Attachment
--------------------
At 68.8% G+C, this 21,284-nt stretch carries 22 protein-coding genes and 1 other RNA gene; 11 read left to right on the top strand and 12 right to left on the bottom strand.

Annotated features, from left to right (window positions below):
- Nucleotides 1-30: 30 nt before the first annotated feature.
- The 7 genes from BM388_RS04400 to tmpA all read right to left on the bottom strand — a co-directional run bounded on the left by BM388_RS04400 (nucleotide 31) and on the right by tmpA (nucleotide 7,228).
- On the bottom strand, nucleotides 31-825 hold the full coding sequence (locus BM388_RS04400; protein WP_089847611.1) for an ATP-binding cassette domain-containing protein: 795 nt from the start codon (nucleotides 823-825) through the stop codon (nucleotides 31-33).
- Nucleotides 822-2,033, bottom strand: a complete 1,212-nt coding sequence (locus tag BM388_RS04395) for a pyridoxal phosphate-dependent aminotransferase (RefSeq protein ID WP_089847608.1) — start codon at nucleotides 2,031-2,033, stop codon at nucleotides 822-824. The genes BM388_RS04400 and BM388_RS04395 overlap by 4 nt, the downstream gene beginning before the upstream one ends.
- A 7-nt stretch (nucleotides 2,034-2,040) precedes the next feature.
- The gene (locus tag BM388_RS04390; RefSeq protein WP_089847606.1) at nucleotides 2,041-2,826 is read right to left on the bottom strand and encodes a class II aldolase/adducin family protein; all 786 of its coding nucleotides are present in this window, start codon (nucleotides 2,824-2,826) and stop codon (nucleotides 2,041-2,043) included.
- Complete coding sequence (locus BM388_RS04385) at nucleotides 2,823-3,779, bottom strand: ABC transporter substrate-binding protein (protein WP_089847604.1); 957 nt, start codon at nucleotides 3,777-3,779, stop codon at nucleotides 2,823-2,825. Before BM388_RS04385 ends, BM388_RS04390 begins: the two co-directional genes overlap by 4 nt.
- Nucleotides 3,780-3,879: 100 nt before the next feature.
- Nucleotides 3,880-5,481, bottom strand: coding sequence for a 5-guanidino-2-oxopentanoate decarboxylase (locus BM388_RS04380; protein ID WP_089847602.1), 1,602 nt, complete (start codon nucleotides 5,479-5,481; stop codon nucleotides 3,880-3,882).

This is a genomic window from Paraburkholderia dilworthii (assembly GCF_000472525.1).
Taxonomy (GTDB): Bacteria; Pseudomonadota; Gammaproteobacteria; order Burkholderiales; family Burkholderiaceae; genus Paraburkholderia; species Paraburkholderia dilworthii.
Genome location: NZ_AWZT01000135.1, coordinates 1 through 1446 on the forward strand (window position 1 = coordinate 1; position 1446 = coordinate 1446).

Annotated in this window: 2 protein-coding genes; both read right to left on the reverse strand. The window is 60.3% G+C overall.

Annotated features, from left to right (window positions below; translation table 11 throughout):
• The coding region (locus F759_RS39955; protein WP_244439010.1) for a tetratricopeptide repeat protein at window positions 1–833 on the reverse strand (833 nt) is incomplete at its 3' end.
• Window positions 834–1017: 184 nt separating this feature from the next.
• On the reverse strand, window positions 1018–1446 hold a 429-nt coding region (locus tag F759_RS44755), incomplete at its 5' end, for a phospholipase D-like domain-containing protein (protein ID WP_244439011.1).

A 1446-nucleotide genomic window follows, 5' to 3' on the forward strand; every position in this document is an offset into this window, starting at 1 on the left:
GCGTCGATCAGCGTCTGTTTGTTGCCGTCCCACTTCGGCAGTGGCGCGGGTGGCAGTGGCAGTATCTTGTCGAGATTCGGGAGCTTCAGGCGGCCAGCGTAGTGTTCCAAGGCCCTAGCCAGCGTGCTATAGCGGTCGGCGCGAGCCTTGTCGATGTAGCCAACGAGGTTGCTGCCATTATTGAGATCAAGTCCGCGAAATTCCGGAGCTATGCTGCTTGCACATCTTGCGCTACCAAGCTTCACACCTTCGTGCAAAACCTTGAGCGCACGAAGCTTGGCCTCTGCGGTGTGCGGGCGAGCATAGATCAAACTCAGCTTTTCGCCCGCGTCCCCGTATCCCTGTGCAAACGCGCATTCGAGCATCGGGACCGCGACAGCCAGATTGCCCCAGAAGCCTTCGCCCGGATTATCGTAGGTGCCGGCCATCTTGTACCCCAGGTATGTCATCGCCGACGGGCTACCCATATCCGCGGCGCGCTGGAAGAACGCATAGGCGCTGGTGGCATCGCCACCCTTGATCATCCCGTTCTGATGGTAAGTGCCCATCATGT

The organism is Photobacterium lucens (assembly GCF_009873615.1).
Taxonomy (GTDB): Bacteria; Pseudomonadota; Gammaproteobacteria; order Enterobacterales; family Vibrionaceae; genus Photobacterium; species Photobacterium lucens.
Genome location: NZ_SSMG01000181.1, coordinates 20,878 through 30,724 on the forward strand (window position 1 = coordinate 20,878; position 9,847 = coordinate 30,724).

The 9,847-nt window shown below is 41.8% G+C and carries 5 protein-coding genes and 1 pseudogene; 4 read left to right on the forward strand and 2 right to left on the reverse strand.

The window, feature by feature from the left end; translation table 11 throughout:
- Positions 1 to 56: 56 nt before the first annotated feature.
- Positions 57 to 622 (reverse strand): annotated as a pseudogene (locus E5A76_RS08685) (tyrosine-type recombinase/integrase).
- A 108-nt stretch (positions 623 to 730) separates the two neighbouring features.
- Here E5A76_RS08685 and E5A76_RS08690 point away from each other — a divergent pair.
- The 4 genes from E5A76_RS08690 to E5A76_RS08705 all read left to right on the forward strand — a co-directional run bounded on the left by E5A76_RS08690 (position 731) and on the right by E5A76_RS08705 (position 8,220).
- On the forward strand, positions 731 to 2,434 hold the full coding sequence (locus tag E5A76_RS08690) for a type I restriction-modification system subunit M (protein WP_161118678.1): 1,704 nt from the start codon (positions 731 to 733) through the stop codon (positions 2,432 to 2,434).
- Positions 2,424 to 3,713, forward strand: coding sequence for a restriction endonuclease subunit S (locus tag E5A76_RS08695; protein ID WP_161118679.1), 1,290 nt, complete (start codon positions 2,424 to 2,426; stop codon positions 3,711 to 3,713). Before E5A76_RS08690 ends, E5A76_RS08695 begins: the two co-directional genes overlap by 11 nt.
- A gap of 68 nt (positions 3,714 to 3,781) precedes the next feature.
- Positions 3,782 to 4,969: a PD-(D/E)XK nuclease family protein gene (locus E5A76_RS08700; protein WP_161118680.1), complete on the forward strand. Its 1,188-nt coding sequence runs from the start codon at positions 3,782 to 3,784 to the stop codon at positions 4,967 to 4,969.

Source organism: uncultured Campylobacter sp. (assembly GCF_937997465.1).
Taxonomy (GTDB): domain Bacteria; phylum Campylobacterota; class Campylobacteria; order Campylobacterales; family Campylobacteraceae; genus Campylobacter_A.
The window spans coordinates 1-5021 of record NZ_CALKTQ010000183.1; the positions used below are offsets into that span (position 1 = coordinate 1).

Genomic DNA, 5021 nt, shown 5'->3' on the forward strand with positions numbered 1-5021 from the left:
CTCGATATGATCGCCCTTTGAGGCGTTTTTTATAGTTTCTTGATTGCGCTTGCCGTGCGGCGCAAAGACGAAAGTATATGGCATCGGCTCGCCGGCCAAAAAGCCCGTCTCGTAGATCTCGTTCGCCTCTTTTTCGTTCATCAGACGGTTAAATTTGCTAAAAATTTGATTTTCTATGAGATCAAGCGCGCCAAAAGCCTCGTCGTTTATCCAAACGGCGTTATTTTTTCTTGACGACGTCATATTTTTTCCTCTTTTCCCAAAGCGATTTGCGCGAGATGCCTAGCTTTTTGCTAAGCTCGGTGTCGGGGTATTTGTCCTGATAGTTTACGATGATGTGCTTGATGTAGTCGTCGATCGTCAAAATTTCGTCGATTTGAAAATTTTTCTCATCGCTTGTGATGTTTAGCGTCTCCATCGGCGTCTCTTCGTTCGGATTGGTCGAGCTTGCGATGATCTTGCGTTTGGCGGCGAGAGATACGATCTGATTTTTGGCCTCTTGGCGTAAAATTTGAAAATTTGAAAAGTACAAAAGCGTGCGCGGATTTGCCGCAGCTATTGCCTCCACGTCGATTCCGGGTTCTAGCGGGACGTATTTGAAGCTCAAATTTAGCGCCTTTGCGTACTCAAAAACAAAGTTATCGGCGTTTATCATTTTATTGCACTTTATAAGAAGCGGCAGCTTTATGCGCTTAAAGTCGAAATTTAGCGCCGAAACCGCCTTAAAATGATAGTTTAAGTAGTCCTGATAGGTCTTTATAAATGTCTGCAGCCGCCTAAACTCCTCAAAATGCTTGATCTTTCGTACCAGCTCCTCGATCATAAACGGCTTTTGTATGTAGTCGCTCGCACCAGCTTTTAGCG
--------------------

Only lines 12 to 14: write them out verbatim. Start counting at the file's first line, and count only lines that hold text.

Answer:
This is a genomic window from Paraburkholderia dilworthii (assembly GCF_000472525.1).
Taxonomy (GTDB): Bacteria; Pseudomonadota; Gammaproteobacteria; order Burkholderiales; family Burkholderiaceae; genus Paraburkholderia; species Paraburkholderia dilworthii.
Genome location: NZ_AWZT01000135.1, coordinates 1 through 1446 on the forward strand (window position 1 = coordinate 1; position 1446 = coordinate 1446).